Why have I been neglecting CeCe lately? She is such a pretty color and so super soft .... CeCe got off to a flying start, but I had to use my Palm to keep track of the pattern and increases, and never have made it to the intuitive stage with this pattern... on the other hand, when I put her aside to make Lily of the Valley, I just flew through the pattern. Now, if I were Carole, I would forge ahead, staying up late nights if need be, to have CeCe completed to wear to Great Basin this coming weekend. She is accompanying me to my shift at the crafts co-op later today, and I will see how I feel after spending some time with her again. But then, the reality is that I am NOT Carole - go visit her blog and check her progress in the Wing of the Moth Shawl Race; she set a handicap of finishing her Adamas shawl before even starting, and now that Vanessa has won the race in only two days of knitting (non-stop?), it will be interesting to see if she plunges ahead.
Me, I just have been running around too much, as well as doing a lot of spinning practice - yes, it does cut into my knitting time, but I am fine with that right now, since it is what I am choosing to do... there will be more yarn photos soon.
Four socks do NOT two pair make! (Or "Trek Along With Me" Revisited)
I started the summer taking on the project of learning to knit socks on two circs rather than the four DPs I had used for years... my first sock in Sockotta cotton above, just worked up to be too loose for real sock wearing, despite being "on gauge", a lesson to me that there is more to consider than simply matching someone elses' number. Did I rip out and start over... oh, no, of course not! Wanting to join in the action at the Trek Along KAL, I bought some Trekking yarn as soon as I touched down in Salt Lake City for my visit with Margene (she is such a lovely enabler), and started what turned out to be my first pair for the KAL (they are the ones that match, just in case you were wondering!). I enjoyed the first pair, finished by the end of July, and wanted to keep on taking photos of socks in great hiking locations, so started a second pair, using Mim's free pattern (sorry, Mim, I can't locate the download link on your new site). Things slowed down considerably at this point, as spinning took on momentum after I signed up for a class next weekend, and wanted to at least qualify as "advanced beginner", or maybe, possibly, "intermediate" spindler.
I was closing in on the toe of the first sock, happy enough to be able to have finished one pair by the Labor Day weekend deadline, when it hit me the other night that I was doing the toe decreases wrong... half as frequently as required to get that nice, round shape... Caution: Frog Pond Ahead!
A close up of the two problem socks; the Trekking pair will get finished up over the next few weeks, but the Sockotta will be ripped and put away till further inspiration strikes... this is a very pretty yarn, but I will be returning to wearing wool socks (which I do for about three-quarters of the year), and will probably save this yarn to make a pair of socks next spring.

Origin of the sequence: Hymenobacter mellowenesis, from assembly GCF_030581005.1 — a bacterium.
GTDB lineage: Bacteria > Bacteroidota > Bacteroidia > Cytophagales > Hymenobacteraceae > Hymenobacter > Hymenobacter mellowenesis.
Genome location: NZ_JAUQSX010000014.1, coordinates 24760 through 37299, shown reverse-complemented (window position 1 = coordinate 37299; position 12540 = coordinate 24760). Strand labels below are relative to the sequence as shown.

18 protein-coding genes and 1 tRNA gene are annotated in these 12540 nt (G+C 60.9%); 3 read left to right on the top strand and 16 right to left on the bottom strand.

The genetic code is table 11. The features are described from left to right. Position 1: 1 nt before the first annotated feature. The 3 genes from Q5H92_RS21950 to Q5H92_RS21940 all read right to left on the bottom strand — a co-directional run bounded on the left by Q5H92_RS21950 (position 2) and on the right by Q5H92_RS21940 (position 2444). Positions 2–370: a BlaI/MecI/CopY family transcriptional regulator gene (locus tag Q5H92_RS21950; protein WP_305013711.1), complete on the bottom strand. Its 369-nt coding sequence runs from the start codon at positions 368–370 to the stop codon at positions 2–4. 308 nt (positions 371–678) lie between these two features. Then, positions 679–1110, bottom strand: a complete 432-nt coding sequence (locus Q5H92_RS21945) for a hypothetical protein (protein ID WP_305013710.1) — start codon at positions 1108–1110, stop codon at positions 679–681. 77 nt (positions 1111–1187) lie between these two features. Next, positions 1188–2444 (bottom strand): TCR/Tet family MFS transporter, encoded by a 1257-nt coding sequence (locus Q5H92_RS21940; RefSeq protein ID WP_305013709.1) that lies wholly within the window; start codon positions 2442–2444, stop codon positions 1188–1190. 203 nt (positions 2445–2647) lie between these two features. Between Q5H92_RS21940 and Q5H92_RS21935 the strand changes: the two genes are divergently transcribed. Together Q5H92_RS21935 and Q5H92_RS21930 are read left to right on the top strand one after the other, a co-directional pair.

Fall weather means a change in more than just socks, and I have been wanting a slightly warmer cardi... this yarn came home with me Friday, destined to become Bianca's Jacket from the Fall 2006 Interweave Knits. I fell in love with the pattern, but it called for Muench Sir Galli, a silk worsted, that my LYS owner said has been discontinued... while we were searching through the shop to see what might work, I came upon this lush Inca Cotton. It appealed to my newly learned handspinning skills, with a thick and thin quality that experienced spinners say is hard to get back to, once you do lots of even spinning, and also to my years of tea-dying various fabrics and yarns for projects.
Now, both yarns are listed as worsteds, but me being me, of course my new choice is working up in swatches as much looser; this time I think it is the quality of the cotton yarn as much as it is my "loose woman" knitting style, so I spent last night recalculating and crunching the numbers to get the pattern to work with the yarn. I realized that "intuitive" works well for me the more involved I am in seeing the shape and intent of a project or stitch, and that all the number-crunching I used to do in drafting my own patterns was still tucked away there in the aging brain.
I just read an interesting overview of Adult Numeracy learning, that included a synopsis of one study of women engaged in knitting and quilting. The researcher learned that "The women's understanding and use of math emerged within contexts that were meaningful and pleasurable" - but you knew that already.
The other exciting news is that I was interviewed and hired on Friday to teach knitting to first and second graders at Yuba River Charter School, as part of their Waldorf-based handwork training program throughout the grades! I will be doing this on Monday and Wednesday mornings, working around the GED classes I will be teaching at our county jail... a good balance between children and adults, I think. My work plate is full now, and hopefully will meet my needs so that I can avoid further agonizing and searching. Special thanks to those of you who sent me support and love over the summer as I waded through the muck of transition and change.
This photo is for She Knits, who asked to see the donkey puppet I found when I met up with Becca two weeks ago.
Lastly, today is my beautiful daughter Nikki's 23rd birthday! She is just coming out of a more agonizing work transition than me, but it included moving closer to us and I get to see her a few times a week. She and I and her two crazy brothers, one older and one younger all had a celebratory Chinese food feast last night in her honor.
Among all her other good qualities, Nikki is always willing to visit a yarn shop with me. She rocks!